FAIRVIEW, Okla. -- The third most powerful earthquake in Oklahoma's recorded history jolted the northern part of the state this weekend.
The magnitude 5.1 quake -- centered near Fairview -- was felt in seven states overall. Oklahoma has recently seen a dramatic spike in earthquakes.
The ground keeps shaking in Oklahoma, and more violently.
This year has already seen 140 quakes 3.0 or larger. That's an average of 2.5 earthquakes per day. Before 2008, the average was one and a half per year.
The small town of Fairview is quickly gaining a big reputation for large quakes. It was the epicenter of Saturday's five point one. And just last month, a 4.8 quake.
"It just kind of rattled, rattled, rattled, and got stronger and got stronger," said Susie Kidd Marten.
Geologist Todd Halihan teaches at Oklahoma State and believes water disposal wells used after hydraulic fracturing is linked to the quake increase.
"Unfortunately, a side effect, now we are generating seismicity due to the injection wells," he said. "These are pretty startling when you feel them. There's now a lot of people experiencing them on a pretty broad scale."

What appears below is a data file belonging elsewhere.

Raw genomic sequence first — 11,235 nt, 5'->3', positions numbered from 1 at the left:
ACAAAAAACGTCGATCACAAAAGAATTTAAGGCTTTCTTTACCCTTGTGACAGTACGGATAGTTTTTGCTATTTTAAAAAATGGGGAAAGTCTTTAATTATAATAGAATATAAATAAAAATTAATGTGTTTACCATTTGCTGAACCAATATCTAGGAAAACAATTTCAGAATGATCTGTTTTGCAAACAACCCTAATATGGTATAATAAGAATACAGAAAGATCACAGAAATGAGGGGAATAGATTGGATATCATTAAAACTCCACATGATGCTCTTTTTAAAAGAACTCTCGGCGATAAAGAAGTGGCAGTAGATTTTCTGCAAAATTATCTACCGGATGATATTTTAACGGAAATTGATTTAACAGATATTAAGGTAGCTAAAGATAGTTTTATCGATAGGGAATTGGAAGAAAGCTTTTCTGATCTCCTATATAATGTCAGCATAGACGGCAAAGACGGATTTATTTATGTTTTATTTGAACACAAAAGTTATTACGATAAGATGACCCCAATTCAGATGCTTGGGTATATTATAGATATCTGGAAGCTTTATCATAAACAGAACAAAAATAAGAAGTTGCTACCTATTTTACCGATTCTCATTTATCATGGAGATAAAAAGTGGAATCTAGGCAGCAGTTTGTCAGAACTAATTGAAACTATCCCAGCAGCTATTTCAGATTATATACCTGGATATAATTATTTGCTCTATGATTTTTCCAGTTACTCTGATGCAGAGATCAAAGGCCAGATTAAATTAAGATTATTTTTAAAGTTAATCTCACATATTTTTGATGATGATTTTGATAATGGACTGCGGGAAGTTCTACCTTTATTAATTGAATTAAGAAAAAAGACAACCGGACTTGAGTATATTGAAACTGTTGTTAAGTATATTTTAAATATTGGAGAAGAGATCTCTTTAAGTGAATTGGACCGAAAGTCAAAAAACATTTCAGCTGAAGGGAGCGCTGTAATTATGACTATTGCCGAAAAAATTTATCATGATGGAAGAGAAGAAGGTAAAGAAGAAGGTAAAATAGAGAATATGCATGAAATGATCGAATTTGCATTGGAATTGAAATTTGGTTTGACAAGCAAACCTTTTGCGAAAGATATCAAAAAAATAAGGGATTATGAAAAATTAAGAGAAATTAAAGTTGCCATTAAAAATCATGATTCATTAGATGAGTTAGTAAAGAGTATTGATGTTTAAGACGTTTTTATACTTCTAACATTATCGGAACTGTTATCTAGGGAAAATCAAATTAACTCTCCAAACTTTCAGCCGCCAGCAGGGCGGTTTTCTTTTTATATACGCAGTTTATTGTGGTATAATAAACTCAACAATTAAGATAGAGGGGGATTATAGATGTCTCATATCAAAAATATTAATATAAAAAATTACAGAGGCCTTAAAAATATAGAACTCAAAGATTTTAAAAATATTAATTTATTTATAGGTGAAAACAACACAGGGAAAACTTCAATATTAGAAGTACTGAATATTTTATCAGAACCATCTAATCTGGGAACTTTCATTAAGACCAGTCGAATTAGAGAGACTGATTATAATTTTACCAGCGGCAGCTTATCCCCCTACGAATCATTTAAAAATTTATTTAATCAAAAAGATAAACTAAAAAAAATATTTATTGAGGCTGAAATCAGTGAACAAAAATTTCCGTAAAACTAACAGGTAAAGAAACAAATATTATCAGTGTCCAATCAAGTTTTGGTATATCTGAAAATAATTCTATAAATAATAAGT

Homeowner Kathy Matthews said the state has mixed up its priorities.
"There's a greater impact on the economy when you have hundreds of millions of dollars of damage worth of real estate that's been damaged by that activity," she said.
So far Oklahoma has no plans to stop hydraulic fracturing.
But state officials do plan to reduce the number of injection wells by several hundred, as early as next week.
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